The Julius Bär banking group has reported that its net profit plunged by 55 per cent in 2003 to SFr82 million ($63.89 million) from SFr183 million the previous year.This content was published on March 10, 2004 - 11:26
The Zurich-based group said it had been hurt by one-time costs and the sale of its brokerage unit.
The news pushed the registered share price down at the stock exchange. At the end of trading on Wednesday, it had fallen by 8 per cent to SFr416.50 from Tuesday's close of SFr452.50.
“The 2003 financial year was, for us, a year marked by deliberate consolidation,” commented chairman Raymond Bär in a statement.
“With the strategic decision to focus on our strength - asset management - we have laid the foundation for healthy and sustainable growth,” he added.
Assets under management rose by 12 per cent during the year to SFr116 billion, boosted by net new money inflows of SFr5.3 billion.
The bank reported that the weakness of the dollar had suppressed the growth of assets under management to the tune of SFr2.6 billion.
Net operating income fell by nine per cent to SFr1 billion, with SFr431 million or a stable 42 per cent attributable to private banking, SFr265 million (26 per cent) to asset management and SFr138 million (14 per cent) to trading and sales.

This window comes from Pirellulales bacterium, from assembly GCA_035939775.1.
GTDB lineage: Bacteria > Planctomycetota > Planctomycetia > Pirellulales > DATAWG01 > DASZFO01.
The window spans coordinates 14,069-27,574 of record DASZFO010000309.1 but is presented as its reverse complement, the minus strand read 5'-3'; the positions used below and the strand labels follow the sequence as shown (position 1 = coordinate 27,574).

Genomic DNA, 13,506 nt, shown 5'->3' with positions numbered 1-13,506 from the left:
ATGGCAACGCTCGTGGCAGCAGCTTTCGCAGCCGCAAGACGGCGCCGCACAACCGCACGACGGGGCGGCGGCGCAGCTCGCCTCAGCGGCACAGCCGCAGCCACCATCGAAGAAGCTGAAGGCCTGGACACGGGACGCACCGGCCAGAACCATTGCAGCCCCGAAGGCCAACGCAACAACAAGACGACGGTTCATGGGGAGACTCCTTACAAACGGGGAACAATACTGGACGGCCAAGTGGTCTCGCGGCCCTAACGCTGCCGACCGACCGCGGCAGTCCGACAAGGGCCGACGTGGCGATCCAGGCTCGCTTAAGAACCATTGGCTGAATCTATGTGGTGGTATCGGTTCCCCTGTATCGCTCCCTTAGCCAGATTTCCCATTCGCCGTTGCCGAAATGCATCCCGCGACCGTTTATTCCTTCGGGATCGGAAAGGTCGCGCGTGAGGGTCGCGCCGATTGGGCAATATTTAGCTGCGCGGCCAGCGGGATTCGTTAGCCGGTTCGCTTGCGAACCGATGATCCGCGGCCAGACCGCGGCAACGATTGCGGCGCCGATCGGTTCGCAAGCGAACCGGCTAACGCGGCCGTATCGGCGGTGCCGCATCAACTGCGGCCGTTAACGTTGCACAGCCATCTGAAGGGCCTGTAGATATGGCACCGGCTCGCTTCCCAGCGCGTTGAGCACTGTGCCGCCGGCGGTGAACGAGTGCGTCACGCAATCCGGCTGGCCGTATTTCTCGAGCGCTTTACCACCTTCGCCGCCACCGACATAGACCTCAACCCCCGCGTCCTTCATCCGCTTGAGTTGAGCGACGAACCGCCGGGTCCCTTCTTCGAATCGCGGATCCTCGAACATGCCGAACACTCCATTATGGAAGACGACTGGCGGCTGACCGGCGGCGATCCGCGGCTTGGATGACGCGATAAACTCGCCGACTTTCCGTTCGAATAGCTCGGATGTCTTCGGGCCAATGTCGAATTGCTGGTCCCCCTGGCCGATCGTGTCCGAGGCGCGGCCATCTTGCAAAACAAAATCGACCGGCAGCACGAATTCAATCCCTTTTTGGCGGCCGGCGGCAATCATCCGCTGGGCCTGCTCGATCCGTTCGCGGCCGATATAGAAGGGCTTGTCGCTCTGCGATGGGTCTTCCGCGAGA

The group’s chief executive, Walter Knabenhans, said that for 2004 the bank was cautiously optimistic. At a news conference in Zurich, he forecast net profit for this year of SFr230 million.
“There is reason for confidence but no cause for euphoria,” he said.
“The trend in the second half of the year for assets under management, as well as for new money inflows, can be deemed positive as a whole.”
“Our efforts to improve profitability and contain costs will reinforce the positive effects of this growth,” he added.
In his outlook, Knabenhans said that an important strategic success factor was the group’s traditional family-dominated character as a private bank, combined with transparency as a stock listed on the Swiss Market Index.
“This clear differentiation and the deep-rooted brand internationally provide us with market advantages that we aim to exploit more thoroughly in an environment marked by change and consolidation,” he added.
swissinfo with agencies
Extraordinary costs and the disposal of brokerage activities have pushed profit down at Julius Bär by 55 per cent to SFr82 million.
But chief executive Walter Knabenhans has expressed cautious optimism for this year.
The board of directors is recommending a dividend of SFr6 per bearer share and SFr1.20 per registered share.
Julius Bär also announced a new share buyback programme of SFr65 million, starting this month and ending in February 2005.
The group had a staff of 1,766 at the end of 2003, some 22.3 per cent lower than at the end of the previous year (2,274).
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